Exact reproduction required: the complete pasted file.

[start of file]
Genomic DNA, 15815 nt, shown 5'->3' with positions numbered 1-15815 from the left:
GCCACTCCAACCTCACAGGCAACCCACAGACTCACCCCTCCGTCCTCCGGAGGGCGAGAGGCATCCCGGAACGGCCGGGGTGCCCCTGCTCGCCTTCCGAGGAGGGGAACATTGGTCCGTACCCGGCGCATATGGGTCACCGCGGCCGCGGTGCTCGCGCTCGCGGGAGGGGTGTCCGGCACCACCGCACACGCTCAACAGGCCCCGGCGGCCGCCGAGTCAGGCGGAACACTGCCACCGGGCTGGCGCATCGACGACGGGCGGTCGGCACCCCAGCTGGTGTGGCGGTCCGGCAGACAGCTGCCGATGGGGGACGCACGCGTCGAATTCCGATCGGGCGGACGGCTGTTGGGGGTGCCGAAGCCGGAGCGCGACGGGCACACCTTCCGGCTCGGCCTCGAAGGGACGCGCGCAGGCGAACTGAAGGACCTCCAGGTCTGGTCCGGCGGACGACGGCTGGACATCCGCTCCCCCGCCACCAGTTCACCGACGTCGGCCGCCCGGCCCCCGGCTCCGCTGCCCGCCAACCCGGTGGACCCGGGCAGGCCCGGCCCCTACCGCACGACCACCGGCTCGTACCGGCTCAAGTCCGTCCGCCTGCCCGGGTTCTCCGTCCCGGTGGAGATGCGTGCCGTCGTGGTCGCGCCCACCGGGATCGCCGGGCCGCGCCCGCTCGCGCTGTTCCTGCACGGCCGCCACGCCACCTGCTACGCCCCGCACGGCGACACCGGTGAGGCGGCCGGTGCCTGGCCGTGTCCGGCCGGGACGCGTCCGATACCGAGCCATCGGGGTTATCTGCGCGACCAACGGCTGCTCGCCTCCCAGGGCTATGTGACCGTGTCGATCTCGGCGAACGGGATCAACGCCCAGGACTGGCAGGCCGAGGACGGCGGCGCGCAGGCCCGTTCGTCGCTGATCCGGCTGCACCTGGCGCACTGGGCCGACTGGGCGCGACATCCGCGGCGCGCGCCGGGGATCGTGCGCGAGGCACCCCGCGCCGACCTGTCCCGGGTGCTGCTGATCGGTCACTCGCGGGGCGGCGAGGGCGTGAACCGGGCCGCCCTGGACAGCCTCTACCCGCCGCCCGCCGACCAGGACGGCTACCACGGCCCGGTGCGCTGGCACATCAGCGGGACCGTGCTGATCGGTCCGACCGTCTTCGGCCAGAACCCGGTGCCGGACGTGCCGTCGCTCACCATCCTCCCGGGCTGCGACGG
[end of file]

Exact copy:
Genomic DNA, 15815 nt, shown 5'->3' with positions numbered 1-15815 from the left:
GCCACTCCAACCTCACAGGCAACCCACAGACTCACCCCTCCGTCCTCCGGAGGGCGAGAGGCATCCCGGAACGGCCGGGGTGCCCCTGCTCGCCTTCCGAGGAGGGGAACATTGGTCCGTACCCGGCGCATATGGGTCACCGCGGCCGCGGTGCTCGCGCTCGCGGGAGGGGTGTCCGGCACCACCGCACACGCTCAACAGGCCCCGGCGGCCGCCGAGTCAGGCGGAACACTGCCACCGGGCTGGCGCATCGACGACGGGCGGTCGGCACCCCAGCTGGTGTGGCGGTCCGGCAGACAGCTGCCGATGGGGGACGCACGCGTCGAATTCCGATCGGGCGGACGGCTGTTGGGGGTGCCGAAGCCGGAGCGCGACGGGCACACCTTCCGGCTCGGCCTCGAAGGGACGCGCGCAGGCGAACTGAAGGACCTCCAGGTCTGGTCCGGCGGACGACGGCTGGACATCCGCTCCCCCGCCACCAGTTCACCGACGTCGGCCGCCCGGCCCCCGGCTCCGCTGCCCGCCAACCCGGTGGACCCGGGCAGGCCCGGCCCCTACCGCACGACCACCGGCTCGTACCGGCTCAAGTCCGTCCGCCTGCCCGGGTTCTCCGTCCCGGTGGAGATGCGTGCCGTCGTGGTCGCGCCCACCGGGATCGCCGGGCCGCGCCCGCTCGCGCTGTTCCTGCACGGCCGCCACGCCACCTGCTACGCCCCGCACGGCGACACCGGTGAGGCGGCCGGTGCCTGGCCGTGTCCGGCCGGGACGCGTCCGATACCGAGCCATCGGGGTTATCTGCGCGACCAACGGCTGCTCGCCTCCCAGGGCTATGTGACCGTGTCGATCTCGGCGAACGGGATCAACGCCCAGGACTGGCAGGCCGAGGACGGCGGCGCGCAGGCCCGTTCGTCGCTGATCCGGCTGCACCTGGCGCACTGGGCCGACTGGGCGCGACATCCGCGGCGCGCGCCGGGGATCGTGCGCGAGGCACCCCGCGCCGACCTGTCCCGGGTGCTGCTGATCGGTCACTCGCGGGGCGGCGAGGGCGTGAACCGGGCCGCCCTGGACAGCCTCTACCCGCCGCCCGCCGACCAGGACGGCTACCACGGCCCGGTGCGCTGGCACATCAGCGGGACCGTGCTGATCGGTCCGACCGTCTTCGGCCAGAACCCGGTGCCGGACGTGCCGTCGCTCACCATCCTCCCGGGCTGCGACGG